The trademark dispute jury trial between Lindows and Microsoft has been delayed until March 1 next year.
This means documents relating to Apple's 1992 copyright infringement case that have until now been kept under lock-and-key by Microsoft will not appear in the public domain until next year.
Lindows sells operating system software, the LindowsOS, and a productivity suite, Lindows Office, that competes with Microsoft products. The company argues that "windows" is a generic term and that Microsoft was granted its trademark under questionable circumstances.
To support its trademark claim, the US District Court for the Western District of Washington in Seattle has ordered Microsoft to produce evidence supporting its claims, including documents from Apple's 1992 case against it.
Apple sued Microsoft for copyright infringement in 1992, claiming that the Windows graphical user interface mirrored the look and feel of its Macintosh desktop. Apple lost the suit.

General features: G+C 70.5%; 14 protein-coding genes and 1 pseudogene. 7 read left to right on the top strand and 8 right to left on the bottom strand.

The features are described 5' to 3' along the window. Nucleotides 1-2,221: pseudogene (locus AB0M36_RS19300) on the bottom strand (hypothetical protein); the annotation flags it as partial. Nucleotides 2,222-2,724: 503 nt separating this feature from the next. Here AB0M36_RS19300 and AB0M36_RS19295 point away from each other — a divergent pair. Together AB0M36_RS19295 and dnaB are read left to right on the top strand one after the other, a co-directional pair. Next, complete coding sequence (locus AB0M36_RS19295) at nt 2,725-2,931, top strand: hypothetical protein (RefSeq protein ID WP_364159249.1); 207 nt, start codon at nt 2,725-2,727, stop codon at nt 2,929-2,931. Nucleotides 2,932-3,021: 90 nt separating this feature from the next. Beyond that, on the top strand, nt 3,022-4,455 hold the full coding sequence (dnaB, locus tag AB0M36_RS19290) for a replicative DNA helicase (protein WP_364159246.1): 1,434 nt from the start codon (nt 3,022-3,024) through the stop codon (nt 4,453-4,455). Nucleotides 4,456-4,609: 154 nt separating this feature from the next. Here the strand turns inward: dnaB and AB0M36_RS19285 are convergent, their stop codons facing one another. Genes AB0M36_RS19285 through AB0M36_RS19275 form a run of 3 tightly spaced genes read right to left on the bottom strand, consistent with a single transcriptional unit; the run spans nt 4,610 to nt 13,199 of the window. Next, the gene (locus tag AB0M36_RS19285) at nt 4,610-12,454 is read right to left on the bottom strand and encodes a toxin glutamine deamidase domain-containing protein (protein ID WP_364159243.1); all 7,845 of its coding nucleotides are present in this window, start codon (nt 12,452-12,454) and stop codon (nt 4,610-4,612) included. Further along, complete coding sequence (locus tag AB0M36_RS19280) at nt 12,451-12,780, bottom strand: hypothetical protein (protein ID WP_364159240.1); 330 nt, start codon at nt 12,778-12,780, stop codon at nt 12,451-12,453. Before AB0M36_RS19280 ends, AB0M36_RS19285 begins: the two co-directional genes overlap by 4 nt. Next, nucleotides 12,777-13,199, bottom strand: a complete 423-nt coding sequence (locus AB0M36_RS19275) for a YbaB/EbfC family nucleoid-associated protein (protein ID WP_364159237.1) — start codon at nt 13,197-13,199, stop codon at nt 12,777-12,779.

The boxes the court has ordered Microsoft to produce are expected to contain testimony from dozens of witnesses, court transcripts and evidence that "windowing systems" were developed in the 1970s and 1980s before both Microsoft and Apple developed their own, Lindows lead counsel Daniel Harris said in a statement.
Microsoft is now suing Lindows in a case filed in December 2001, accusing the company of infringing its "Windows" trademark and asking the court to bar Lindows from further using the Lindows name.
The court originally set a trial date in April, but moved that to December to give Lindows more time to prepare for the case. The trial has now been pushed back until March 1 because of a scheduling conflict, Lindows said in a statement.
A court document issued on Monday confirms the scheduling change. Parties have to file trial briefs, proposed jury instructions and other documents by February 25, 2004.
Microsoft has already lost two requests for an injunction barring Lindows from using the Lindows name. The matter is now for a jury to decide.